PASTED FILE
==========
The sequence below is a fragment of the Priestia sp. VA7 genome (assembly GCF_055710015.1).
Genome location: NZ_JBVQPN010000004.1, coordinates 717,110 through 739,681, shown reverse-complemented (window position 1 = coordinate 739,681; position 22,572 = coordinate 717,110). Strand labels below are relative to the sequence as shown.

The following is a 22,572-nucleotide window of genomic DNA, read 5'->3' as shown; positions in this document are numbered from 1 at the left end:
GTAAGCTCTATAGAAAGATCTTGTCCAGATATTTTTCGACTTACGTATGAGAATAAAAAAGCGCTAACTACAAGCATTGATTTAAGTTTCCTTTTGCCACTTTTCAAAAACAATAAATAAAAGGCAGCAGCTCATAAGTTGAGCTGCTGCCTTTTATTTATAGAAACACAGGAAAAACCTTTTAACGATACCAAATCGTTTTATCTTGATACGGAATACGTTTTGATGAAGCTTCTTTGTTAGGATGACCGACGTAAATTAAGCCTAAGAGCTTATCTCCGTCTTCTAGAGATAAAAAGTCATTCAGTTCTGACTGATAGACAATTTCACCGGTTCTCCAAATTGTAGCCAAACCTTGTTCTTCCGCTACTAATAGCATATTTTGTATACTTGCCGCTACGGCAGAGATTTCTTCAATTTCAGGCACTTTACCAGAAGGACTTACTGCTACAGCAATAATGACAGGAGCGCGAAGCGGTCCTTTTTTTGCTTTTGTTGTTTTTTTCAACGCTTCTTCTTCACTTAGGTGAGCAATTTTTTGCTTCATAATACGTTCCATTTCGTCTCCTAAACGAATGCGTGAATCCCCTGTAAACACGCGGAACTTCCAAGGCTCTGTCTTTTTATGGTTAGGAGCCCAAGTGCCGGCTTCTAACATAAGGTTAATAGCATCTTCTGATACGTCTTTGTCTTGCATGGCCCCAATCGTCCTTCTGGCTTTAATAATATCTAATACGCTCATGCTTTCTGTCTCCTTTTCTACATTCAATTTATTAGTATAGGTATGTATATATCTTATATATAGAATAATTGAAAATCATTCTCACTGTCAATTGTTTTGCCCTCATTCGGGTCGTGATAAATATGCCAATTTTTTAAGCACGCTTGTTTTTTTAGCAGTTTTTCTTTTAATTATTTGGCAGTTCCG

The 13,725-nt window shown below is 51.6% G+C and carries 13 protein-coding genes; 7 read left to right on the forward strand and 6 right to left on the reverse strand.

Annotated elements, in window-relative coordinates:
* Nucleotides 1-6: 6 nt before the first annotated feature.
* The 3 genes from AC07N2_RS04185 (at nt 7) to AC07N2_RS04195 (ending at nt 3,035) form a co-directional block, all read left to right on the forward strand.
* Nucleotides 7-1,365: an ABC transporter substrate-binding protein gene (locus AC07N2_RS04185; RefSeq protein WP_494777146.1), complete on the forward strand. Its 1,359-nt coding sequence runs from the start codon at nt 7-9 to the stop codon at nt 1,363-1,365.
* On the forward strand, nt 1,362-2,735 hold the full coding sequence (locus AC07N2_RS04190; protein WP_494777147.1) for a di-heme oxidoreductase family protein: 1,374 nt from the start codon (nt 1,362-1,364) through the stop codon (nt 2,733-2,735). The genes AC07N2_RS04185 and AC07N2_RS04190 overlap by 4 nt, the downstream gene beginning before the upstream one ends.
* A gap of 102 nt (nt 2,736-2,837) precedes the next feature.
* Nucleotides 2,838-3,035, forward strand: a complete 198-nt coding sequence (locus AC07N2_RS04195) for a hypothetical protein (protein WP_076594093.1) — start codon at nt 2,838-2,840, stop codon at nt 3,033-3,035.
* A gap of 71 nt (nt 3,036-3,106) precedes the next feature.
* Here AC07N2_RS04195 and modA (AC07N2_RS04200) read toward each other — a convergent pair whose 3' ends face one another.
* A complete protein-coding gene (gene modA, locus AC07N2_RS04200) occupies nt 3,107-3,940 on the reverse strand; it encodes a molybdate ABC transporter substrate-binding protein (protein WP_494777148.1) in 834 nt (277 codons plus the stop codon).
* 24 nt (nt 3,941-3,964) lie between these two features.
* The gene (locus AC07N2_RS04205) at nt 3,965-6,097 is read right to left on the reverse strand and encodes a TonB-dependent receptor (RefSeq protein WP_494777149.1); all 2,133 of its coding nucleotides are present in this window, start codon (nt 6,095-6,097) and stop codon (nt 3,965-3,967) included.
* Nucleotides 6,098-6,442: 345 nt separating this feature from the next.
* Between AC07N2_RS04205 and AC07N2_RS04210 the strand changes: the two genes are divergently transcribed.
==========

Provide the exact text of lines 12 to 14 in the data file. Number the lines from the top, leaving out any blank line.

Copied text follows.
* Nucleotides 2,838-3,035, forward strand: a complete 198-nt coding sequence (locus AC07N2_RS04195) for a hypothetical protein (protein WP_076594093.1) — start codon at nt 2,838-2,840, stop codon at nt 3,033-3,035.
* A gap of 71 nt (nt 3,036-3,106) precedes the next feature.
* Here AC07N2_RS04195 and modA (AC07N2_RS04200) read toward each other — a convergent pair whose 3' ends face one another.